Laboratory-based trials on a promising new insecticide for use in stored grain have begun, with the aim of testing how well it works with commercially available products.
The insecticide - Flavocide™ - is a synthetically created, nature-identical beta-triketone molecule.
Its development is important because it offers a different mode of action to commercially available products and, with that, the potential to deal with increasing resistance in stored grain pests.
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Richard Jagger, the chief executive officer of Bio-Gene Technology Ltd - which has patented the Flavocide™ insecticide - says previous trials have focused mainly on just Flavocide™.
That work found the product successfully controlled a major grain storage pest - the offspring of adult lesser grain borer - over a nine-month period.
Commercial protectants in the mix
"We are now interested in testing a combination of products with different molecules to understand the best combination ratios for commercial products and maximise the opportunity to control resistant, stored grain pest populations," Mr Jagger says.
This will incorporate important commercial protectants, such as deltamethrin and chlorpyrifos-methyl, for controlling stored grain pests.
The work, expected to take 12 to 18 months, is a collaboration with BASF, the Queensland Department of Agriculture & Fisheries and GRDC and includes both laboratory studies and field trials.
Peter May, the executive director for research and development at Bio-Gene Technology, says the laboratory studies involve a two-step process:
- first - developing the most effective combinations of chemicals against lesser grain borer; and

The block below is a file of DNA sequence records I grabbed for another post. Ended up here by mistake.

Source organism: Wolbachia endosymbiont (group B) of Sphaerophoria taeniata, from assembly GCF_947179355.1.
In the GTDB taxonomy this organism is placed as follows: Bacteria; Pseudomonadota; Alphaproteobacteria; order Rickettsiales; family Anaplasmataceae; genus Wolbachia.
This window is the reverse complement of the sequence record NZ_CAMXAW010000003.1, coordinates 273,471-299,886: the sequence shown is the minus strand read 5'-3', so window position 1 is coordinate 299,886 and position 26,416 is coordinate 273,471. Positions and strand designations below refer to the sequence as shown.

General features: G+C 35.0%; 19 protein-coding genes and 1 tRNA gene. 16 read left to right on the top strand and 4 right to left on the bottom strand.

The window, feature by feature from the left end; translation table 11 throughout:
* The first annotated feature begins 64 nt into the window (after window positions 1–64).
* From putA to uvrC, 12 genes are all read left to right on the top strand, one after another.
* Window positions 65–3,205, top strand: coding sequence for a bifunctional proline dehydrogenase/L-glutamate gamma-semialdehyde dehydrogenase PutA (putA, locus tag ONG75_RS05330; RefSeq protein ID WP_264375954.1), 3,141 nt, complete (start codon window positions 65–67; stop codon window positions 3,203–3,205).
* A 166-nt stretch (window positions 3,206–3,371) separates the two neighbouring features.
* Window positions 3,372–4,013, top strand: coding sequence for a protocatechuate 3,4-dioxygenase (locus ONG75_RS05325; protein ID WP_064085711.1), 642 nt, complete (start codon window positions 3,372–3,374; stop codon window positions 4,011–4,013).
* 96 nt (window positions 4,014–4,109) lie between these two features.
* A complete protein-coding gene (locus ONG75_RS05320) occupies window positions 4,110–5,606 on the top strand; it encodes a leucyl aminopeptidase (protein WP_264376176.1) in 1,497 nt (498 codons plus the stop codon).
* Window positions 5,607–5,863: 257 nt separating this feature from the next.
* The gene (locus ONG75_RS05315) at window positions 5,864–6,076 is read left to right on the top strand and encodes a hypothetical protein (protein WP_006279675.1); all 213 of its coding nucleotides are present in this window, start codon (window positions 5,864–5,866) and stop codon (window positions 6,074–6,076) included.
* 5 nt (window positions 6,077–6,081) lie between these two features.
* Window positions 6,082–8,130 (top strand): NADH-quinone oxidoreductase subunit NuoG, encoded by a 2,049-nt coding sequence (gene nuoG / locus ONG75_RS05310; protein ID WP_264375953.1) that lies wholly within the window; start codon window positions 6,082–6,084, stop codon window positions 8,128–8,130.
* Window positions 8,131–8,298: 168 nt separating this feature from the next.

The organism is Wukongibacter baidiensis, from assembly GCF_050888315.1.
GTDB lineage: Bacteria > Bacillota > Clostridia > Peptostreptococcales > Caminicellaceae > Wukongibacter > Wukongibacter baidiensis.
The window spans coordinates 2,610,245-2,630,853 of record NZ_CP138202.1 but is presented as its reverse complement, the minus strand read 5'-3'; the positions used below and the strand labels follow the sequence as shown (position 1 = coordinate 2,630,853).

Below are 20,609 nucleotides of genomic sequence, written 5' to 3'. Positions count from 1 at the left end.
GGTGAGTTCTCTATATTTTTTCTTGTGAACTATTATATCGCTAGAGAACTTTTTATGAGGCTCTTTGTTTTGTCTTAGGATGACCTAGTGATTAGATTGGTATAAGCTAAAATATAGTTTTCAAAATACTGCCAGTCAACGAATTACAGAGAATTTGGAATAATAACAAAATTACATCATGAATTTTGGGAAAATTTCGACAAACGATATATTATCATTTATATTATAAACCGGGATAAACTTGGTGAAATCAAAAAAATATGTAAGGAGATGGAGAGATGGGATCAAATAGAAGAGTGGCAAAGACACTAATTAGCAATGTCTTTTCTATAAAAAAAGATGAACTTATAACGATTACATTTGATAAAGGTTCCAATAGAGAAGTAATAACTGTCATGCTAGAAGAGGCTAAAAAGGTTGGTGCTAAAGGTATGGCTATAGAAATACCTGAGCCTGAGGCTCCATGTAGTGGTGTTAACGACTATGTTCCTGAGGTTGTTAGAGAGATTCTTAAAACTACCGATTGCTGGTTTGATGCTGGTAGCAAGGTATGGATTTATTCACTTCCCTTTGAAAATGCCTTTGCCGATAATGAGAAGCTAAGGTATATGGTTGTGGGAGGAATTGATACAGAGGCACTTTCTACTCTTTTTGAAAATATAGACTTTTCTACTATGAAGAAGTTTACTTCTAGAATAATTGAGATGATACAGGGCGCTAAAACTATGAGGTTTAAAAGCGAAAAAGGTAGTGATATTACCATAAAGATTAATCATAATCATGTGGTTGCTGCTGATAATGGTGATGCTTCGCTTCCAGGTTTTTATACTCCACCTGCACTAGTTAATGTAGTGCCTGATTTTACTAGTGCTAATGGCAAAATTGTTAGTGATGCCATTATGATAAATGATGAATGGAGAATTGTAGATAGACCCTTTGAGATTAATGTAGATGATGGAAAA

- second - confirming the effectiveness of those combinations against other important grain storage pests, such as saw-toothed grain beetles, flat grain beetles, flour beetles and Sitophilus weevils.
Field trials will involve treating stored grain at commercial scale and storing bulk grain under field conditions.
These trials are designed to demonstrate the longer-term efficacy of Flavocide™ against the range of target pests.
This is important for both commercial grain handlers, who store grain for extended periods of time, and for the increasing number of grain growers who are installing larger on-farm grain storages in order to extract maximum value and price from grain produced.
"This new research aims to ensure a range of other stored grain pests are targeted," Mr May says.
"If successful, we could see a product to market within a couple of years of completion of the efficacy studies and following product registration finalisation."
Mr May says the ability to offer another mode of action is important for the Australian grain industry.
If successful, we could see a product to market within a couple of years of completion of the efficacy studies and following product registration finalisation.
"There is no single chemistry that controls all major pests that impact stored grain, yet the incidence of pest resistance is rising," Mr May says.
"Flavocide™ has the potential to create formulations that will enable control of the full range of pests, including pests resistant to other classes of chemistry."